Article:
Several years ago when I first received an Apple iPad one of the first apps that I downloaded was the Holy Bible. I remember being nervous when I initially took it to church and used it instead of reading from the book.
I thought the members would think that I was playing games or reading something other than the scriptures. You see at that time the only ones using an iPad or Tablet in Church were little kids whose parents have given it to them to keep them quiet during services.
Not long afterward others began using their Smartphones and Tablets so I felt a bit more comfortable, however, I knew not everyone was reading from their Holy Bible app. I had seen members of the choir scrolling through their Smartphones as Preacher was speaking knowing they were not reading the Bible but checking Facebook or some other Social Media app. You can always tell, it’s that look…the eyes are darting up and down quickly like you do at a stop light.
Granted the popularity of social networking and digital communications is growing exponentially, so the church should not shy away from these new forms of media, and they should be actively present in them. However, as with all forms of communication and personal interaction, there are healthy, normative ways of using social media and unhealthy, potentially abusive ways as well.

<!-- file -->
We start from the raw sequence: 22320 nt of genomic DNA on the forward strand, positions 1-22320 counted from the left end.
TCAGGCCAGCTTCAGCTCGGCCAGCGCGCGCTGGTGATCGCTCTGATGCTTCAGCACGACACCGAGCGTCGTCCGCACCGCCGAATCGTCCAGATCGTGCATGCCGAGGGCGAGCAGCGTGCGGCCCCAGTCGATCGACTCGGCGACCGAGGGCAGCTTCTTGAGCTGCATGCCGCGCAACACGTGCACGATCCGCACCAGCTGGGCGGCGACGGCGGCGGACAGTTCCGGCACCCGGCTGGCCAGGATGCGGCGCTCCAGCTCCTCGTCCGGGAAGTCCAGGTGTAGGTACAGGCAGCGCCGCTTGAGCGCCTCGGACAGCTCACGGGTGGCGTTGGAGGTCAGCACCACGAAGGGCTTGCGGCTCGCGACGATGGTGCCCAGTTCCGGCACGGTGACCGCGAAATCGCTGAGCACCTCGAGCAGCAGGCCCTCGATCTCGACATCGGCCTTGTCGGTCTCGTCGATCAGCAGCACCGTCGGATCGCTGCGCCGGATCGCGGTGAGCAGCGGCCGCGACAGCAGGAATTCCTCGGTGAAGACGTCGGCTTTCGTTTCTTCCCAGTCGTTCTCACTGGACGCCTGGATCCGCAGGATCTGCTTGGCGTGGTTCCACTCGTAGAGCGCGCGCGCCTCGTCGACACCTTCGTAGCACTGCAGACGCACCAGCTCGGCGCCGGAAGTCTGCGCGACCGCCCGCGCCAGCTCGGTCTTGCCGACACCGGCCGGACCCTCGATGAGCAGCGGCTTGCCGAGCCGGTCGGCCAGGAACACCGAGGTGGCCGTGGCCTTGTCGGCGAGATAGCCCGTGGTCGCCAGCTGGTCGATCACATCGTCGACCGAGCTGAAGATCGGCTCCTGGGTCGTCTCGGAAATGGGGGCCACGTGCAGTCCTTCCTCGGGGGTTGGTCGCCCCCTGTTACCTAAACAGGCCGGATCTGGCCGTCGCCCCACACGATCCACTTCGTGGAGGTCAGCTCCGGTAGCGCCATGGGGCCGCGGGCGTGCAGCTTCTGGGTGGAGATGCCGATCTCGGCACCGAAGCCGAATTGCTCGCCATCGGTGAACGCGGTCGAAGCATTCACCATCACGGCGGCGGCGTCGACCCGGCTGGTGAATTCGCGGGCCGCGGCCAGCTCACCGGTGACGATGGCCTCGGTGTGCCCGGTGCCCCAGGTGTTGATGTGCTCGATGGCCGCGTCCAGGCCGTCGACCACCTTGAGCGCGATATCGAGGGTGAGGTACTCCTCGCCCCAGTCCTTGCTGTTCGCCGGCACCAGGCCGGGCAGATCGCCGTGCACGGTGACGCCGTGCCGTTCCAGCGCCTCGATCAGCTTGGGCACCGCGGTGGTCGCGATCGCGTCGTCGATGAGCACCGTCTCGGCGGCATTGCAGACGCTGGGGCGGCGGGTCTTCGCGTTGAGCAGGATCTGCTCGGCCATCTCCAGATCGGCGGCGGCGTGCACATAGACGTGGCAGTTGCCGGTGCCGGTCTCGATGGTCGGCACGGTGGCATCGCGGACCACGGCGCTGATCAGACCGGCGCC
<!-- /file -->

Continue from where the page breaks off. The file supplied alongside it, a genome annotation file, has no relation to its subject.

I have recorded the choir singing and then uploaded it to my YouTube Channel with followers thanking me because they didn’t make it to service and appreciated the ability to hear the choir. Checking in on Swarm or Foursquare once at church is also a great way to let your followers know where you are. Sunday Style OOTDs are very popular on Facebook and Instagram because many want to share what they wore to church which is an incentive for others to do so as well.
Getting the word, whether from inside a building, on television or the radio; from the internet or even in your car. Back in the 80s, there was actually a Drive-In Church on Route 113 in Dover, DE. Getting the word should be of utmost importance so watching it on YouTube or from a Facebook Livestream should be acceptable – or should it?
Hubby and I watched a Facebook video that included an Omega Stomp and both of us agreed that it was inappropriate to do so in the church.
Social networking tools can build and deepen relationships if used appropriately.
Here’s a question: Similar to the employer and educational system guidelines, should Pastors or Clergy set the rules and regulations for parishioners to adhere to or should it be left up to the parishioner to decide what he or she wants to post or have posted online?